Integrators, I’m going to say this one last time; you cannot be successful if you are trying to operate a box sales business within your integration company by using the same overhead structure. I’ve never seen it work where a low-cost provider is also operating as a value-added services company. The overhead structure is dramatically different from those who sell via the internet.
I spoke with a member just yesterday who said they have run a successful box sales division in their business for years and now are thinking it’s time to shut it down. My question was; how do you know it was successful? What made you believe it was? Sure enough the answer was “while it didn’t make us money, we got our volume up where we wanted it.” OK — then what about cash flow, inventory write-downs, warehouse costs, returns, warranty repairs? The logic just doesn’t work.
And it’s not just box sales. We have to look carefully this year at what really makes us money. I would go as far as to break it down by market, geographic, system type, product line, even by customer in order to know what is working and what’s not.
Profit is the primary goal. Growth comes after that. Maintaining employment levels follows both. Companies are finally starting to get the message that profitability is the key and that revenue numbers and employment levels follow that in order of importance.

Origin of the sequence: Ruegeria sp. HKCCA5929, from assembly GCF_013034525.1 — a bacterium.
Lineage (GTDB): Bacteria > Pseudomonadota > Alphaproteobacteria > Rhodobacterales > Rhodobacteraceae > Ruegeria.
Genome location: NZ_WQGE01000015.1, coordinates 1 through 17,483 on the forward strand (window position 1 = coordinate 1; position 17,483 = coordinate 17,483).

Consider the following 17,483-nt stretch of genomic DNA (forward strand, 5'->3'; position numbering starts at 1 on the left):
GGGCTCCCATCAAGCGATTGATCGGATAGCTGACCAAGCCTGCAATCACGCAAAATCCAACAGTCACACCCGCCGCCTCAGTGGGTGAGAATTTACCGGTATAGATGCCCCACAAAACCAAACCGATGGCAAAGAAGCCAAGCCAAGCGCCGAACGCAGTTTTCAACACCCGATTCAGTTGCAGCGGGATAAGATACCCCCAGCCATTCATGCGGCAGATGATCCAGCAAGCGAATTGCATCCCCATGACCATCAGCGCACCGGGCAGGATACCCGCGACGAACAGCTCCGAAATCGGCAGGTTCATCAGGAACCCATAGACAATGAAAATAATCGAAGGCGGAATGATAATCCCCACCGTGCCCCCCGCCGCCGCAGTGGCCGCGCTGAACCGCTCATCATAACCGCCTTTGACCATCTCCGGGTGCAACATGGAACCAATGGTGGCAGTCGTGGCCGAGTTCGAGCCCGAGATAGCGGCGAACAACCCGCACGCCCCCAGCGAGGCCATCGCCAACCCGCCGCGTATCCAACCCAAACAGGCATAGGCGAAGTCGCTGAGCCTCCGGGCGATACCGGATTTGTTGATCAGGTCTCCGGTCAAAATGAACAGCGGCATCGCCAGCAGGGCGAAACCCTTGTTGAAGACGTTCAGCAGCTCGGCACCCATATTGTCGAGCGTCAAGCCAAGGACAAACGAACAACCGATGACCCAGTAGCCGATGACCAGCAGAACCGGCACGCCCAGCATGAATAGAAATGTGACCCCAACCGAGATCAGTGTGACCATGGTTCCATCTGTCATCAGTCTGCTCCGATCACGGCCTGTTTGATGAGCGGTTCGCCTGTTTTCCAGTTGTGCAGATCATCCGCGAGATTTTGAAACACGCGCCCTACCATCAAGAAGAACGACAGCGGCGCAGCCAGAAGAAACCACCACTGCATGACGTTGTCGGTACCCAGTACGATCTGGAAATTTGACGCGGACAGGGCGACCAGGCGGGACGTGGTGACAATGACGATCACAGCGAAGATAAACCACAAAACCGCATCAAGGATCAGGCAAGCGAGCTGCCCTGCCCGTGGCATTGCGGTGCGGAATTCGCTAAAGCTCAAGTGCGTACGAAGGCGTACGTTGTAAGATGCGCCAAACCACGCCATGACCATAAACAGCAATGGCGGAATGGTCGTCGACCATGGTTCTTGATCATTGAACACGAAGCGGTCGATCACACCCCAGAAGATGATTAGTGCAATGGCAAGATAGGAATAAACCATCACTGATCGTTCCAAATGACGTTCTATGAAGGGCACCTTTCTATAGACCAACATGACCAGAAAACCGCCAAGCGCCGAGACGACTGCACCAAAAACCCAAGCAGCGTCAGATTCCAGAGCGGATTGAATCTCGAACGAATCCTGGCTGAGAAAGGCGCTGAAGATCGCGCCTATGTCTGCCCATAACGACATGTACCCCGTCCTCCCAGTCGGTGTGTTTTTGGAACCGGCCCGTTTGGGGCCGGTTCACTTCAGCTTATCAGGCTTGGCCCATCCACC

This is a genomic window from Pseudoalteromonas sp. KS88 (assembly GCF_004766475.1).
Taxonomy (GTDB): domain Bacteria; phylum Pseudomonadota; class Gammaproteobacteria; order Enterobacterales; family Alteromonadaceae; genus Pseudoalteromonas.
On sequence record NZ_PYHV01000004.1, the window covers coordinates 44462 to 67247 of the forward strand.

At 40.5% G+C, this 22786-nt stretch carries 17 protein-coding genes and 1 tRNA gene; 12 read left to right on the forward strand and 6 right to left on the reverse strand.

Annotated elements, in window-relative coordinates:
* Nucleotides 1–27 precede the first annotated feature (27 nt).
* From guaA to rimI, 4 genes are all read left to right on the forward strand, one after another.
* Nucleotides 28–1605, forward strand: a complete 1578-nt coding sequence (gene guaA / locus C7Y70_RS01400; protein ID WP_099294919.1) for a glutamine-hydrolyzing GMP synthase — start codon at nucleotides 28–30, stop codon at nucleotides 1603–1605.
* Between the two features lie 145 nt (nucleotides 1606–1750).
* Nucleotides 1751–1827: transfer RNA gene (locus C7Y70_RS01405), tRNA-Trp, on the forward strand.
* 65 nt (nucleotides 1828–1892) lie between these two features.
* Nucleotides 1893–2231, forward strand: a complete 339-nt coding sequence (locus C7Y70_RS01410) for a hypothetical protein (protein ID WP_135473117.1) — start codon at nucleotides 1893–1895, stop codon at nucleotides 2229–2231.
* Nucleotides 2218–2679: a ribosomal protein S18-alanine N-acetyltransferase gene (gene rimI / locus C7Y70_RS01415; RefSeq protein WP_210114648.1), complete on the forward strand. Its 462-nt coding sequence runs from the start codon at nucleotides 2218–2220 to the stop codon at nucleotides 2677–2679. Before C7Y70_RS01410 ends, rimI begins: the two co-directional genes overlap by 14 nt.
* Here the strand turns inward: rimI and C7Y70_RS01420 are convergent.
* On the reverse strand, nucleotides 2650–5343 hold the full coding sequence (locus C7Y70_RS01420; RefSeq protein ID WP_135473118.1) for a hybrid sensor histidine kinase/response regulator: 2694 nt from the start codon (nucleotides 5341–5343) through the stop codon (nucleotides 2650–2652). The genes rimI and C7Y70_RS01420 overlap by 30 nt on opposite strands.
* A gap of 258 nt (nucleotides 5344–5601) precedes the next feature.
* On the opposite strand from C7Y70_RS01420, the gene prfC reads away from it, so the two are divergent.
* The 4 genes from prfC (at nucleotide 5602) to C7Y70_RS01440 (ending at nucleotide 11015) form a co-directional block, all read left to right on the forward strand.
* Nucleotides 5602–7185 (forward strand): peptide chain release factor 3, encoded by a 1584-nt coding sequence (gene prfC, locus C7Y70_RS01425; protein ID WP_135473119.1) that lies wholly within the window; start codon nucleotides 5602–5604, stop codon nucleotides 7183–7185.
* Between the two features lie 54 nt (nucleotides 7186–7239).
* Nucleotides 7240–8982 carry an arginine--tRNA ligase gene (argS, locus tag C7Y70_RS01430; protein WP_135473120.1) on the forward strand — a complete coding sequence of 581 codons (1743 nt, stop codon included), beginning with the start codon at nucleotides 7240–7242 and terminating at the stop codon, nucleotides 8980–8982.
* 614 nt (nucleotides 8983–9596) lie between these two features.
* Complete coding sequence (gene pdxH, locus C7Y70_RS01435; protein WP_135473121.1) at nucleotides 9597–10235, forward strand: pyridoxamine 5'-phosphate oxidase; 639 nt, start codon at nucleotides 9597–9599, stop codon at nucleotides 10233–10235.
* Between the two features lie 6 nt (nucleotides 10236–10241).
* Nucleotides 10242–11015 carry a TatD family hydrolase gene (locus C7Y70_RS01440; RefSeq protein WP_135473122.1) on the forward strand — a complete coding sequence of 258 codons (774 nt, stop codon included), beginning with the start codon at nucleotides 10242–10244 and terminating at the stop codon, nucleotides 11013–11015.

Walking away from any sales opportunity is very tough. Nobody wants to pass it up, but if the sale brings no positive contribution to the bottom line, then we need to pass. I’ve spoken to many companies who actually help their customers (who are looking for best pricing) buy endpoint devices readily found on the Internet. They have no exposure, no liability, no warranty concerns, but earn the installation and maintenance work. It’s a very hard decision to make, but again — no contribution, no sale.
Many integrators are stuck feeling like they are just “trading dollars” right now, awaiting a break in the economic slump. Some are really struggling with weak backlog and wondering whether to diversify or stay focused on what they do best. Some are stuck as the undisputed technology leader in a marketplace or vertical market that is very soft.
I know it’s hard, but when you are faced with a declining sales outlook, you’ve got to make changes to the operation and business plan. Don’t hesitate to reach out to me if you find yourself in that situation. Likewise, if you have a great success story on a winning strategy to share with others, please share.
Chuck Wilson is the executive director of the National Systems Contractors Association (NSCA), a not-for-profit association representing the commercial electronic systems industry. At the helm of NSCA, much of Wilson’s time is spent assisting contractors with the challenges of today’s business environment. He often gives lectures and presentations at key industry events, and has been published in numerous leading trade journals. Reach him at firstname.lastname@example.org